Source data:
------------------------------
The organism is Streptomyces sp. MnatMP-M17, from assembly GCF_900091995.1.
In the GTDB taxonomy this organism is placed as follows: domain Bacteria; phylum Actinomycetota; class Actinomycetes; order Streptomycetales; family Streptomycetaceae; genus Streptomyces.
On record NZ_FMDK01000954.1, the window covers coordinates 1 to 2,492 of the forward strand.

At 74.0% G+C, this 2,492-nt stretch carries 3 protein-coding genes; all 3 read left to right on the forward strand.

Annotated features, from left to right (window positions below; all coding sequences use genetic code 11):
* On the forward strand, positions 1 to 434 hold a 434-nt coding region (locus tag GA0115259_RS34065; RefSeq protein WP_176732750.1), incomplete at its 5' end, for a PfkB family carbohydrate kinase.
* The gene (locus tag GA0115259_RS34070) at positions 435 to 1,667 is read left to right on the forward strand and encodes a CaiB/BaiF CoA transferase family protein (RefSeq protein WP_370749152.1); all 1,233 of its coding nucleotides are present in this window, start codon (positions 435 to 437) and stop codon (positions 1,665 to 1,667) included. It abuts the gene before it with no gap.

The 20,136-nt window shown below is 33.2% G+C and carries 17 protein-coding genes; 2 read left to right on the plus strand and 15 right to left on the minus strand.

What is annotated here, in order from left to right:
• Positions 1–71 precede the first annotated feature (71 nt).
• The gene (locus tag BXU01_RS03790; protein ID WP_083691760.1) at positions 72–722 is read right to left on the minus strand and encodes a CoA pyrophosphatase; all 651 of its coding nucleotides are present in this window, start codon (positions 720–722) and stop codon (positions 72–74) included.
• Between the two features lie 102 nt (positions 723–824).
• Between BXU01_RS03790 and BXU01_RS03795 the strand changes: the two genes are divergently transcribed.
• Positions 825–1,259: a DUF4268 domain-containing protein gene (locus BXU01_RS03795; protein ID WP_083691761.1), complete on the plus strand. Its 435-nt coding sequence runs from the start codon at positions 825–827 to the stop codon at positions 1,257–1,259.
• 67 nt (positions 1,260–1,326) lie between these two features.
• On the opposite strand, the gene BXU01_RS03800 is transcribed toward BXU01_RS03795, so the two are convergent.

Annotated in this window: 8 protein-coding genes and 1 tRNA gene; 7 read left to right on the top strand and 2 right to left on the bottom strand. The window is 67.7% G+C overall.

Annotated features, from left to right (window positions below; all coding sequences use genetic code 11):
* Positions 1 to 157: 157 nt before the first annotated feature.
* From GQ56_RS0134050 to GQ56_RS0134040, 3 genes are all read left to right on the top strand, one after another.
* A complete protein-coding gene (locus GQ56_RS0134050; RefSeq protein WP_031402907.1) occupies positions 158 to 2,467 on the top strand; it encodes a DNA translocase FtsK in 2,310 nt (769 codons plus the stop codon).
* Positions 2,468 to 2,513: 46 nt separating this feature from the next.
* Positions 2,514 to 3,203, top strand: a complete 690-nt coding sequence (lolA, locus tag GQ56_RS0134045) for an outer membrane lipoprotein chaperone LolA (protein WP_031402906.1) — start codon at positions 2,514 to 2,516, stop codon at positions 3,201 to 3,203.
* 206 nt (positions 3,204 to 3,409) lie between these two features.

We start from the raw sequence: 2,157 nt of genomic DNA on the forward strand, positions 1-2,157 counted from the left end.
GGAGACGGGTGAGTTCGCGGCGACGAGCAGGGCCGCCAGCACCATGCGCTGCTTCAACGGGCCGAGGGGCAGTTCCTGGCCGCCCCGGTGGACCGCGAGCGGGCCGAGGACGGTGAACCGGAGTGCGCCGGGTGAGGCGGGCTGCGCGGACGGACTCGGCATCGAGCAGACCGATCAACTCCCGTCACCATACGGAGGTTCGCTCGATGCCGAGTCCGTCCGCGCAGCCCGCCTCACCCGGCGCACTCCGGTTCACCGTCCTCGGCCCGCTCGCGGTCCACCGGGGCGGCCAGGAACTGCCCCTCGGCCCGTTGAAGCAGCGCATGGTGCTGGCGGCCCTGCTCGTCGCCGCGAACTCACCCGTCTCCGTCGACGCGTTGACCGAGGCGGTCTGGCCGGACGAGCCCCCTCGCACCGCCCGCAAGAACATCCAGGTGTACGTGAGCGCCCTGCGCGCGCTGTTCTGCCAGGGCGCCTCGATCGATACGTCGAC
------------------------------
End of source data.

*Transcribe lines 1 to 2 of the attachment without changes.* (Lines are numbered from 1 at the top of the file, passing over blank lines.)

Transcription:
The organism is Streptomyces sp. MnatMP-M17, from assembly GCF_900091995.1.
In the GTDB taxonomy this organism is placed as follows: domain Bacteria; phylum Actinomycetota; class Actinomycetes; order Streptomycetales; family Streptomycetaceae; genus Streptomyces.